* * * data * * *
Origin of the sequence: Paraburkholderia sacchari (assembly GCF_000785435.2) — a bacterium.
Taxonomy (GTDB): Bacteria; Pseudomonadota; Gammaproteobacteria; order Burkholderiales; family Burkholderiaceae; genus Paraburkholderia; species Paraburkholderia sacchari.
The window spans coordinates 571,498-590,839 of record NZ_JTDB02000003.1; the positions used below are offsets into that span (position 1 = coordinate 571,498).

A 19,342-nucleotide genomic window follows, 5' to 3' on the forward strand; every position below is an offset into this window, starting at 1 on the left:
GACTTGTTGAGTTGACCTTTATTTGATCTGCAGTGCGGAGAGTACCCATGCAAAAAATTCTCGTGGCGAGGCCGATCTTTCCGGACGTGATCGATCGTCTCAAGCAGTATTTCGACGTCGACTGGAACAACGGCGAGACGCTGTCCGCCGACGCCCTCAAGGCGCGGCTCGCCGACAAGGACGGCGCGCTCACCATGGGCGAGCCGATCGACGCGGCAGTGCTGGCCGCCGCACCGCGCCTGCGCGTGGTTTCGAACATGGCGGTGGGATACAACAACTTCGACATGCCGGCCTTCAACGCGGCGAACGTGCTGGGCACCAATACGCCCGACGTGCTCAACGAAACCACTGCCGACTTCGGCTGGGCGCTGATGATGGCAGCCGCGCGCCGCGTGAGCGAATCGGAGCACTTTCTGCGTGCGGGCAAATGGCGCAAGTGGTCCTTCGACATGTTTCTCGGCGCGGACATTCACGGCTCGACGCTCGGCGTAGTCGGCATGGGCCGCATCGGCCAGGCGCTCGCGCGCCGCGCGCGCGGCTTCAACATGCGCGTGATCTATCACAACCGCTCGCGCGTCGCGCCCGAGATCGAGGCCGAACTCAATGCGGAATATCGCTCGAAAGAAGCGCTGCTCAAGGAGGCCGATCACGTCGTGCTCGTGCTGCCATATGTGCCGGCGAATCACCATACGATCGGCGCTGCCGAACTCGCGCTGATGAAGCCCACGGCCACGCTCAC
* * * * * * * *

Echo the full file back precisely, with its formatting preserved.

Origin of the sequence: Paraburkholderia sacchari (assembly GCF_000785435.2) — a bacterium.
Taxonomy (GTDB): Bacteria; Pseudomonadota; Gammaproteobacteria; order Burkholderiales; family Burkholderiaceae; genus Paraburkholderia; species Paraburkholderia sacchari.
The window spans coordinates 571,498-590,839 of record NZ_JTDB02000003.1; the positions used below are offsets into that span (position 1 = coordinate 571,498).

A 19,342-nucleotide genomic window follows, 5' to 3' on the forward strand; every position below is an offset into this window, starting at 1 on the left:
GACTTGTTGAGTTGACCTTTATTTGATCTGCAGTGCGGAGAGTACCCATGCAAAAAATTCTCGTGGCGAGGCCGATCTTTCCGGACGTGATCGATCGTCTCAAGCAGTATTTCGACGTCGACTGGAACAACGGCGAGACGCTGTCCGCCGACGCCCTCAAGGCGCGGCTCGCCGACAAGGACGGCGCGCTCACCATGGGCGAGCCGATCGACGCGGCAGTGCTGGCCGCCGCACCGCGCCTGCGCGTGGTTTCGAACATGGCGGTGGGATACAACAACTTCGACATGCCGGCCTTCAACGCGGCGAACGTGCTGGGCACCAATACGCCCGACGTGCTCAACGAAACCACTGCCGACTTCGGCTGGGCGCTGATGATGGCAGCCGCGCGCCGCGTGAGCGAATCGGAGCACTTTCTGCGTGCGGGCAAATGGCGCAAGTGGTCCTTCGACATGTTTCTCGGCGCGGACATTCACGGCTCGACGCTCGGCGTAGTCGGCATGGGCCGCATCGGCCAGGCGCTCGCGCGCCGCGCGCGCGGCTTCAACATGCGCGTGATCTATCACAACCGCTCGCGCGTCGCGCCCGAGATCGAGGCCGAACTCAATGCGGAATATCGCTCGAAAGAAGCGCTGCTCAAGGAGGCCGATCACGTCGTGCTCGTGCTGCCATATGTGCCGGCGAATCACCATACGATCGGCGCTGCCGAACTCGCGCTGATGAAGCCCACGGCCACGCTCAC